Everyone starts off with big dreams about how their life should work out. But many relationships are scarred by drugs, alcohol, violence and illness. Some young people do not have the best role models for how people can be great. On the one hand Jesus meets us where we are. On the other hand, he loves us to too much to leave us where we are. Thus, whatever the circumstances of our lives, no matter how much we have had to cope with failure and disappointment, we are still called to be saints wherever we find ourselves. In our second reading, St Paul talked about putting on sincere compassion, kindness and humility, gentleness and patience. Bear with one another; forgive each other as soon as a quarrel begins. The Lord has forgiven you; now you must do the same.

That is not easy but is possible. We are made for greatness, not for low expectations.

The Vatican recently brought out a document about blessings – and on not confusing the sacred marriage of a man and woman with other relationships. But, to me, the core message of the document was that Christ wants us to start where we are and to move towards a situation where we can become more like what he wants us to be. And everyone who wishes the have the grace of God in their lives has the right to prayerful accompaniment on the journey. For all sorts of reasons – often not of their own making – people find themselves in irregular relationships. Prayer is not a statement that anything goes – but a commitment from Christ and his people that he will walk with us, whatever our starting point. He called forward the awkward leper whom everyone else wanted to keep hidden, he called down Zacchaeus from the tree where he was hiding, he spent time with the Samaritan woman. Those on the edges are those who most need to know divine mercy and not human scorn.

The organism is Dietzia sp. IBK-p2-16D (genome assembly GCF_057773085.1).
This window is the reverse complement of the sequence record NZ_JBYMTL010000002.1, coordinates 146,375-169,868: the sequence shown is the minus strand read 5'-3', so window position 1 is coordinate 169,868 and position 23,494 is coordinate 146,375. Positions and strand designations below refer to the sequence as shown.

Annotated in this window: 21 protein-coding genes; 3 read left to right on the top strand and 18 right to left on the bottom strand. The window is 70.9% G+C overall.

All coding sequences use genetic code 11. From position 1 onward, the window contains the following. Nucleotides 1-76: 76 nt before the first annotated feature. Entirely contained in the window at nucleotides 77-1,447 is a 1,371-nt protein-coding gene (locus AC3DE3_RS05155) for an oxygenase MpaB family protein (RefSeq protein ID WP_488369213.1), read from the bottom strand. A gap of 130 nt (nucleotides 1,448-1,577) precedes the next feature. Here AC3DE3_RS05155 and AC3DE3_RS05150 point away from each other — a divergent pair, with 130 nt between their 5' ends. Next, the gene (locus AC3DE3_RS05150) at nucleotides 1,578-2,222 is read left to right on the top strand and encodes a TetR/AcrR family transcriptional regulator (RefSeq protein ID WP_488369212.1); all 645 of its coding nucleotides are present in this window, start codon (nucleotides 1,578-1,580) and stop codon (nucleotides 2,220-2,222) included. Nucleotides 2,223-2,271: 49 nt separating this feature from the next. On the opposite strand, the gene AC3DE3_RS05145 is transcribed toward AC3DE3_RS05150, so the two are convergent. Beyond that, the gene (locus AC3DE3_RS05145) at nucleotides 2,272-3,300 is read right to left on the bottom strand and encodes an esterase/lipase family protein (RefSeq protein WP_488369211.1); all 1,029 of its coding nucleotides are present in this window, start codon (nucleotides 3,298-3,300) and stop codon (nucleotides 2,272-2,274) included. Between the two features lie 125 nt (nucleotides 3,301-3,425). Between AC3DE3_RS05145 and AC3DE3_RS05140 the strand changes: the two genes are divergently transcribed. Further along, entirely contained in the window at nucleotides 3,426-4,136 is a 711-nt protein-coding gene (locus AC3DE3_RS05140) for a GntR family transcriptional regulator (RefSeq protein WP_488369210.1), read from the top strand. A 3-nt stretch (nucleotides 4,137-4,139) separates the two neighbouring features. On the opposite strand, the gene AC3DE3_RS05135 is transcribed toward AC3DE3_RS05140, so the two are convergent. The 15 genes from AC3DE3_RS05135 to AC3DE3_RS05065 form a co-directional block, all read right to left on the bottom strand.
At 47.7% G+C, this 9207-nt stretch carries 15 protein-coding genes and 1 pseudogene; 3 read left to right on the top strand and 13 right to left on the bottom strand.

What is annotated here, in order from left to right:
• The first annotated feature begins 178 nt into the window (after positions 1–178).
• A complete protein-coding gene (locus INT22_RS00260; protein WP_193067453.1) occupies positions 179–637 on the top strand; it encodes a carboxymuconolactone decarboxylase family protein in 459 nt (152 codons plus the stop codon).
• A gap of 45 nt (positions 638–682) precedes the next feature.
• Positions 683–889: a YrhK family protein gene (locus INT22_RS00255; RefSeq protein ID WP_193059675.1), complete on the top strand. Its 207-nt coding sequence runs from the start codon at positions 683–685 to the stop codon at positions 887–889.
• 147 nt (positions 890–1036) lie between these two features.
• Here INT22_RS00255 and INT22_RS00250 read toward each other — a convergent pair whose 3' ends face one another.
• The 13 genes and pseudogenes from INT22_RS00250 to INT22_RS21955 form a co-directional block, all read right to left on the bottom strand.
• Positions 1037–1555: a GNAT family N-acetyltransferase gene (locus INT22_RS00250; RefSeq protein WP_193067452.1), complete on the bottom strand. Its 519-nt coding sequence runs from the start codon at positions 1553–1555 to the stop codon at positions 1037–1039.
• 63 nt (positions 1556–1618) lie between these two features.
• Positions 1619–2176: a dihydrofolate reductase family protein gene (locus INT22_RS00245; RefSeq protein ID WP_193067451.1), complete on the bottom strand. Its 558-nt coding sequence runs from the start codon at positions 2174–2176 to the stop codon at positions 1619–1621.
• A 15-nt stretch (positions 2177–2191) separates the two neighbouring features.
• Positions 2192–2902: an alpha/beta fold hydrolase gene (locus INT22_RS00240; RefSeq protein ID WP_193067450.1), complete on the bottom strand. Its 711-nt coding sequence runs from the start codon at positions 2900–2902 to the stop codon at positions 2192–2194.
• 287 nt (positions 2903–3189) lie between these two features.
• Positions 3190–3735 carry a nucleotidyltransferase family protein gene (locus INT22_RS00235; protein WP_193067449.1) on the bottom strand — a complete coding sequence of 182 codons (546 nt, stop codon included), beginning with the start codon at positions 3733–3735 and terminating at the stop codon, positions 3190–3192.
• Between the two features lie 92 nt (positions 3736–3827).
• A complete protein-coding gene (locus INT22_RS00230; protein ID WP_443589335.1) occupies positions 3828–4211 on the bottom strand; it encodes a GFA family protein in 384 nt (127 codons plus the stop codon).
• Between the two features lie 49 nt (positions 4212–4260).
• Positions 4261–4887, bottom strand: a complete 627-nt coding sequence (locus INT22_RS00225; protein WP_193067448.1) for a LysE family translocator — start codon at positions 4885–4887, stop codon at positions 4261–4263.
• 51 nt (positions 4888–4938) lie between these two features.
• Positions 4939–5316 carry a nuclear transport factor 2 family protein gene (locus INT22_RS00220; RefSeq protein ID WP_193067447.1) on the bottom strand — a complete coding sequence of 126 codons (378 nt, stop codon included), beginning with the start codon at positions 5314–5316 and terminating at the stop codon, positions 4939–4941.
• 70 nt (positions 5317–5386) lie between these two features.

This church was built 40 years ago to enable the community to meet Christ and to journey with one another, it has seen happy times and many sad occasions. This anniversary is a call, not merely to make the church attractive but to reach out to the community, saying not just that the building is warm, but that Jesus is welcoming. Give thanks for all who worked here in this parish. Work afresh because so many people need to hear Good News. Model healthy life-giving, grace-filled relationships, be a community that listens to one another and to Christ. As St Paul writes Let the message of Christ, in all its richness, find a home with you. Teach each other, and advise each other, in all wisdom. That is how parish families are built up – and how we look forward to a thriving parish here for the 50th anniversary in 2033.

+ Donal McKeown